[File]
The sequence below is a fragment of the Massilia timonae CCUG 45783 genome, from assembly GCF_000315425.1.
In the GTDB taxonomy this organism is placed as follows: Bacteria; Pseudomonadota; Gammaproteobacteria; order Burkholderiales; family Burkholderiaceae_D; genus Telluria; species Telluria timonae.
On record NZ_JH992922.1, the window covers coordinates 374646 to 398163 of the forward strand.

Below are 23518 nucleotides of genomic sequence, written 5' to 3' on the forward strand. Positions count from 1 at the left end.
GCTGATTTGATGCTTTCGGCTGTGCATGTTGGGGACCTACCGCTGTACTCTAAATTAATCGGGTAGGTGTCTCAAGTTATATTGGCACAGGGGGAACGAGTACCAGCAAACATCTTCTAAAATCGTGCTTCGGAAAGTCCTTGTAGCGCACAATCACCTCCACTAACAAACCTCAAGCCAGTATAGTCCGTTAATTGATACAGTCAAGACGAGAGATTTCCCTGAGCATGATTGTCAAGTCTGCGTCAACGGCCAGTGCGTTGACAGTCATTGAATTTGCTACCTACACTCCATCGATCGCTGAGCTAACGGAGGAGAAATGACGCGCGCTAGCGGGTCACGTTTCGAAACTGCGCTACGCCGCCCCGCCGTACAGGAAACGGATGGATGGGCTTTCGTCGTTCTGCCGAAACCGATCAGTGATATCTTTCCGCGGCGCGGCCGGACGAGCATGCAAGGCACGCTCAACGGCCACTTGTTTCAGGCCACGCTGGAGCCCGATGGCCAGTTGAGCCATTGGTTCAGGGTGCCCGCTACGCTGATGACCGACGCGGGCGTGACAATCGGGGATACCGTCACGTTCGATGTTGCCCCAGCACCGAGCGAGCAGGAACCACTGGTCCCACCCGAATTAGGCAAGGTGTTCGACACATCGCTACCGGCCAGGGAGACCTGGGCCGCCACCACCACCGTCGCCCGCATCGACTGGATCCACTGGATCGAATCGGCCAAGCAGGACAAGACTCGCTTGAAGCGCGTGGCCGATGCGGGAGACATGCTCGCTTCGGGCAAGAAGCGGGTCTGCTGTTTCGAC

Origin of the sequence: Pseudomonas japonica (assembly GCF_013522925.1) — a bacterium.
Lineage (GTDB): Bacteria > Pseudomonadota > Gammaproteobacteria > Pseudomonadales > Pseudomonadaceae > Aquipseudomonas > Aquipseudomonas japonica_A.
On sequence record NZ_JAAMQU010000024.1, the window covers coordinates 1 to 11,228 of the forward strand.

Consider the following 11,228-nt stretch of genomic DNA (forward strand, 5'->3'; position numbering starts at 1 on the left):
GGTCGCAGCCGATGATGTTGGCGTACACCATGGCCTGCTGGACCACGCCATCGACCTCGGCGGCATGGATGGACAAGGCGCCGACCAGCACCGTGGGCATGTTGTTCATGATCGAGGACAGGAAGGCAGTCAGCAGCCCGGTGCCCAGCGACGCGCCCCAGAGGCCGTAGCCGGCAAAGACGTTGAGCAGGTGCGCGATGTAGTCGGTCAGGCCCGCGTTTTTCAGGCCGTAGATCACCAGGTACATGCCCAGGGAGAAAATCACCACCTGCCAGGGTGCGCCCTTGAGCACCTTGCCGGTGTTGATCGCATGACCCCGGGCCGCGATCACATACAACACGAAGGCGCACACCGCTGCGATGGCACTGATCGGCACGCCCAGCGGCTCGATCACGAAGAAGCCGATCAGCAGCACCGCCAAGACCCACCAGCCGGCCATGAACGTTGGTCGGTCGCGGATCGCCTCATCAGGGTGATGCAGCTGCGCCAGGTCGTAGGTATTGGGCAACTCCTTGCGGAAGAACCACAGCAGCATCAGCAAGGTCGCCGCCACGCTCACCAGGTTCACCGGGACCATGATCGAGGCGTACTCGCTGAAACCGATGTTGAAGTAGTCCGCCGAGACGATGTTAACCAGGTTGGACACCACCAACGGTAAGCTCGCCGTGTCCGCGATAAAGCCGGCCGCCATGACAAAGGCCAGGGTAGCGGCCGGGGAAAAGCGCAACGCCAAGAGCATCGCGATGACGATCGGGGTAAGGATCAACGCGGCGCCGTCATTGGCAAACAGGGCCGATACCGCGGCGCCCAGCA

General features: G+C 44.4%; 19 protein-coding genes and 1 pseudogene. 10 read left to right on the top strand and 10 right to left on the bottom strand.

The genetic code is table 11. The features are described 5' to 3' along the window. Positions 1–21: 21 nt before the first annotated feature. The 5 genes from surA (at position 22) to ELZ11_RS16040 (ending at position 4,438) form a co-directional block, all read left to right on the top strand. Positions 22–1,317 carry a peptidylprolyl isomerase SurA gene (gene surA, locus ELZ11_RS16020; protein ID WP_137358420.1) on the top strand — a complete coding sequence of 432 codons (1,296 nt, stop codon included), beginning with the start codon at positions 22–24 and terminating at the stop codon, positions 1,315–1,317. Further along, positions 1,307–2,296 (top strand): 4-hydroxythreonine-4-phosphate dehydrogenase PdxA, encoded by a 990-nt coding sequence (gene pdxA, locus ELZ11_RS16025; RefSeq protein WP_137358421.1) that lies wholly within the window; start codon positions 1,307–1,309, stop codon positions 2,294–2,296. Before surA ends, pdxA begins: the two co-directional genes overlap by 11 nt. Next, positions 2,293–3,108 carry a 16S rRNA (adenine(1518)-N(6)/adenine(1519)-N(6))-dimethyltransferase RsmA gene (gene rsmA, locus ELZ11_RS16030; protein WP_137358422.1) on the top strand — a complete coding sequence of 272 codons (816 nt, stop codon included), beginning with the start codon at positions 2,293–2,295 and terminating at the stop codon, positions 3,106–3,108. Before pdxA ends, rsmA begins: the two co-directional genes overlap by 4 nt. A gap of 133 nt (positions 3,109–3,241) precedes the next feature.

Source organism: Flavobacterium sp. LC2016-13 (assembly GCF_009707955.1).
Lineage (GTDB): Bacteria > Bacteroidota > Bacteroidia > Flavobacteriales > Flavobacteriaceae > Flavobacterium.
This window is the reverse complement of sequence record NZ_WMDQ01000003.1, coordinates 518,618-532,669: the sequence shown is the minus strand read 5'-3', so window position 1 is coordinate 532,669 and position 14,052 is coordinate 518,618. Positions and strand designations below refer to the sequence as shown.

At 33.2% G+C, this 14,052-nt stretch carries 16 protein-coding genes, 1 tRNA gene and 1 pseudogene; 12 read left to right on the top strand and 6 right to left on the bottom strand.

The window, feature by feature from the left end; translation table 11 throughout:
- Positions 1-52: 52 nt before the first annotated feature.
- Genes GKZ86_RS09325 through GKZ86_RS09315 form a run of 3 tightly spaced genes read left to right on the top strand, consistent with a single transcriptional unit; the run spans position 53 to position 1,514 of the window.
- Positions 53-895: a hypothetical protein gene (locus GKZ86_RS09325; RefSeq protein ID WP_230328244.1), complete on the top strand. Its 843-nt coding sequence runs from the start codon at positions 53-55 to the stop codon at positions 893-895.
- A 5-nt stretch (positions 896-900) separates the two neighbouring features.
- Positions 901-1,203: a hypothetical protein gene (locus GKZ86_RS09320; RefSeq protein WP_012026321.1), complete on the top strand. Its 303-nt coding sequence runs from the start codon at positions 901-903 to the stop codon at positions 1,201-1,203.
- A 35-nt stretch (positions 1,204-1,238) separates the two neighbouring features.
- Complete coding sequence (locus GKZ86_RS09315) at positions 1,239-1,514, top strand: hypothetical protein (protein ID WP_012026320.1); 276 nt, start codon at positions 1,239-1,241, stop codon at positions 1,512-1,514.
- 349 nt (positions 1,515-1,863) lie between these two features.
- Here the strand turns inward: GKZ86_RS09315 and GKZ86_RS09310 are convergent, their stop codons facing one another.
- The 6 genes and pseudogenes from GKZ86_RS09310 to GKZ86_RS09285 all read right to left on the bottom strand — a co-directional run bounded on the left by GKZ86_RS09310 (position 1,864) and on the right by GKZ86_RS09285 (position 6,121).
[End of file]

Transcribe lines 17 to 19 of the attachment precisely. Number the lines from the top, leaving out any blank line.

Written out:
The window, feature by feature from the left end; translation table 11 throughout:
- Positions 1-52: 52 nt before the first annotated feature.
- Genes GKZ86_RS09325 through GKZ86_RS09315 form a run of 3 tightly spaced genes read left to right on the top strand, consistent with a single transcriptional unit; the run spans position 53 to position 1,514 of the window.